We’re proud to announce that Brian Jacobson, editor of In the Studio: Visual Creation and Its Material Environments has won the 2021 Society for Cinema and Media Studies Best Edited Collection Award!
We reached out to Jacobson as part of our #SCMS2021 virtual conference series to discuss his award-winning book. In the conversation below, Jacobson discusses how the book came together and why studios are such a critical and valuable subject for film and media scholars.
Brian R. Jacobson is Professor of Visual Culture at the California Institute of Technology and the author of Studios Before the System: Architecture, Technology, and the Emergence of Cinematic Space.
How did this project start?
I began thinking about a project like this in late 2014 while I was finishing my book about studio architecture in early cinema. Having focused so closely on just two national contexts—the United States and France—during the relatively short period from around 1890 to 1915, I was interested in what a study of studios in other places and times might yield. I knew that I, alone, could never pursue that question. If I’m being honest, I was also very much ready to move on to new projects having nothing to do with studios. But I was still excited about what it would mean to assemble a group of scholars with broad expertise. As soon as I began thinking about who might contribute, it became hard to let the idea go.
The chapters in this edited collection focus on studios from widely diverse geographic locations and time periods. How were these selections chosen?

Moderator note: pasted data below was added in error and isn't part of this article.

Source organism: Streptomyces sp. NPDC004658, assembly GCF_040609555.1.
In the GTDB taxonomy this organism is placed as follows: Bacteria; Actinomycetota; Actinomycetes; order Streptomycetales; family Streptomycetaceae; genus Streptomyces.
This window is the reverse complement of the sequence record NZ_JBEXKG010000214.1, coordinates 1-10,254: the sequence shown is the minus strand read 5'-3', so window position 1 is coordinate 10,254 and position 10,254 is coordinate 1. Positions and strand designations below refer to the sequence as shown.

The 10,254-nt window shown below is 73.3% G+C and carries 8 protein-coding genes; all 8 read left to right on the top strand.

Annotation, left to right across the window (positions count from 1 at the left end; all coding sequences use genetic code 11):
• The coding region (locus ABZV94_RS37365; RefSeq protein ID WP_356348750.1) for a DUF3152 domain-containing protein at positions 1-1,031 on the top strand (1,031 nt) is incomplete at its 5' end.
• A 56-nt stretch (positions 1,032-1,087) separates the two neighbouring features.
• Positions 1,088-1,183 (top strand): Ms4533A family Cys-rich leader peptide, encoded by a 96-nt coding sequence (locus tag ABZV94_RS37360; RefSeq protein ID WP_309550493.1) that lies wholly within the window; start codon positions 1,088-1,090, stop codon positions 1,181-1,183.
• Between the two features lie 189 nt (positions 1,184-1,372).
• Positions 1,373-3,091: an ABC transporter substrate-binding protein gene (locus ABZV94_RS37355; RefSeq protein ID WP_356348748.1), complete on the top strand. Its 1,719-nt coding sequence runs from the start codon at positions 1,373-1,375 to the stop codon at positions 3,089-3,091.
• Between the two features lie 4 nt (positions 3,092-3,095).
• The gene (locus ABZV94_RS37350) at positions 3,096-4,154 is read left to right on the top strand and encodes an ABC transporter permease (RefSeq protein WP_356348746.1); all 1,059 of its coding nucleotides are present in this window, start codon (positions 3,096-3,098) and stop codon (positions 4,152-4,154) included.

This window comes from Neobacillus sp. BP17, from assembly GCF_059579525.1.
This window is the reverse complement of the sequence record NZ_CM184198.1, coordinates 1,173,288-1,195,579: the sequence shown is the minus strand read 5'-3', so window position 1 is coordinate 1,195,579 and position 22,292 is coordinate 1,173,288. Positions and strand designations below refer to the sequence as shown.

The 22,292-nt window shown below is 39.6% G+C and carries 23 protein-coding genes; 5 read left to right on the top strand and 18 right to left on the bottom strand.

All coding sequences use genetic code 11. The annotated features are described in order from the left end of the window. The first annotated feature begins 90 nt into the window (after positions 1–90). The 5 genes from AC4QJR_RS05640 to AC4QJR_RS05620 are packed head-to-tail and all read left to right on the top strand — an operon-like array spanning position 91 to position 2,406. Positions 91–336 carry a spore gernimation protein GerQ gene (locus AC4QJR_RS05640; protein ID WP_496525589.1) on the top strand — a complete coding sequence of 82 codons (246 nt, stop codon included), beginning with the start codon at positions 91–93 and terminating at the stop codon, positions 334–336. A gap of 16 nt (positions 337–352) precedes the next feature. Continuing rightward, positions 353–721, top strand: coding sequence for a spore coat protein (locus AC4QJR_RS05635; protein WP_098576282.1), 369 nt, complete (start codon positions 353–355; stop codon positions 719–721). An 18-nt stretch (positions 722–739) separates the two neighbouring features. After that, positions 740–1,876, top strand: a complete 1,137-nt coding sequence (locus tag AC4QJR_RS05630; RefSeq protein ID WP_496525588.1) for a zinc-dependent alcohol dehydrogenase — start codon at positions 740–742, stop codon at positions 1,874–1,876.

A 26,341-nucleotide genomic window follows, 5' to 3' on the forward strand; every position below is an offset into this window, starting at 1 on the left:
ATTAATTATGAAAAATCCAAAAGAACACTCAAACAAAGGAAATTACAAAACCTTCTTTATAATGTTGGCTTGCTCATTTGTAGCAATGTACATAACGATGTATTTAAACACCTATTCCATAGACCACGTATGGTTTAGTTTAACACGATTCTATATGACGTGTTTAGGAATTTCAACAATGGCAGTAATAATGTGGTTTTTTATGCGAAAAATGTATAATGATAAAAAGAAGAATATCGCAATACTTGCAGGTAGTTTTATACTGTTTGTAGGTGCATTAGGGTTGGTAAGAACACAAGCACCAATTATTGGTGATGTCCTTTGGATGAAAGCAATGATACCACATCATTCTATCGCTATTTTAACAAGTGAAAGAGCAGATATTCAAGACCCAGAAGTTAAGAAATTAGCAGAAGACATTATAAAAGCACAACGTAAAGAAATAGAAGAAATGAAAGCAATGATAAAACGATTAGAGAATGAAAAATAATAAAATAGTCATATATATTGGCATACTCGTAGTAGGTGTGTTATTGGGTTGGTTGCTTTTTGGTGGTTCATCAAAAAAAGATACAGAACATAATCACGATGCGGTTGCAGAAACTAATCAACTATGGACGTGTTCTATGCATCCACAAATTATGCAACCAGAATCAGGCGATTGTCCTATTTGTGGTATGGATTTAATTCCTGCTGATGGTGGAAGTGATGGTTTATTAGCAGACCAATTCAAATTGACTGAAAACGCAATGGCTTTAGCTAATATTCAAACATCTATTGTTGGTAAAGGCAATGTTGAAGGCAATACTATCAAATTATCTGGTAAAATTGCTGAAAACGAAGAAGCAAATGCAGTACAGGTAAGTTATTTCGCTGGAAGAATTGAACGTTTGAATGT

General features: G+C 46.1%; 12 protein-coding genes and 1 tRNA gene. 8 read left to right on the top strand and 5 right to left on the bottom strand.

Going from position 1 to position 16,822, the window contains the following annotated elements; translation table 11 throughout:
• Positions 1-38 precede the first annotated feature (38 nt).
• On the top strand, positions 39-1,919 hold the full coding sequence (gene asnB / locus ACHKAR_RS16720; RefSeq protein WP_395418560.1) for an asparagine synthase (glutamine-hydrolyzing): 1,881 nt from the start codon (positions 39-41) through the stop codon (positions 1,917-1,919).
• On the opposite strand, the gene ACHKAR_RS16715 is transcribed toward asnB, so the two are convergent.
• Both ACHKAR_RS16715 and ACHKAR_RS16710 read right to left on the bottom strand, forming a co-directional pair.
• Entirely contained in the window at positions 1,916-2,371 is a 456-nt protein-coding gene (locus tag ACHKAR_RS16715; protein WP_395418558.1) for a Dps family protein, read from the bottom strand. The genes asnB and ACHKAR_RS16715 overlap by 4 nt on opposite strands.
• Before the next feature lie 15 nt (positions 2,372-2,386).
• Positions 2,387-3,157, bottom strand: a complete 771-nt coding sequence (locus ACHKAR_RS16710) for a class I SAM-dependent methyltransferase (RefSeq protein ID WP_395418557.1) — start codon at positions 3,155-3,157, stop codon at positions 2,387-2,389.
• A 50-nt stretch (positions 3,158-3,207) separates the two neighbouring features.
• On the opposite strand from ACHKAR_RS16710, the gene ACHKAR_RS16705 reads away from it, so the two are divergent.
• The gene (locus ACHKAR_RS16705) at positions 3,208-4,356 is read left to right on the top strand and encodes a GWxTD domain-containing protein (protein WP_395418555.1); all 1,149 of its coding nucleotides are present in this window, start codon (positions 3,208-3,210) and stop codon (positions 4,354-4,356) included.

First and foremost, I wanted to make the collection’s geographic and historical scope as broad as possible. I also wanted to include chapters about film, television, and new media as well as avant-garde and experimental artist spaces and, if possible, spaces not traditionally thought of as studios (for instance, the train discussed by Robert Bird in his chapter about Aleksander Medvedkin).
This immediately proved to be difficult, not only because the book could only be so long, but also because it was not so easy to find scholars already working on studios or interested in pushing their existing research in that direction. The great generosity of the authors who agreed to join the project helped immensely, but I should also note that numerous would-be contributors on the tenure track (I wanted a healthy mix of early-career and more senior scholars in the book) had to decline because so many universities don’t value chapters in edited volumes as highly as journal articles. In the end, I wasn’t able to include chapters that I had hoped to find about production spaces in China, India, and Nigeria, to name just a few places. I had also hoped to have at least one chapter about animation.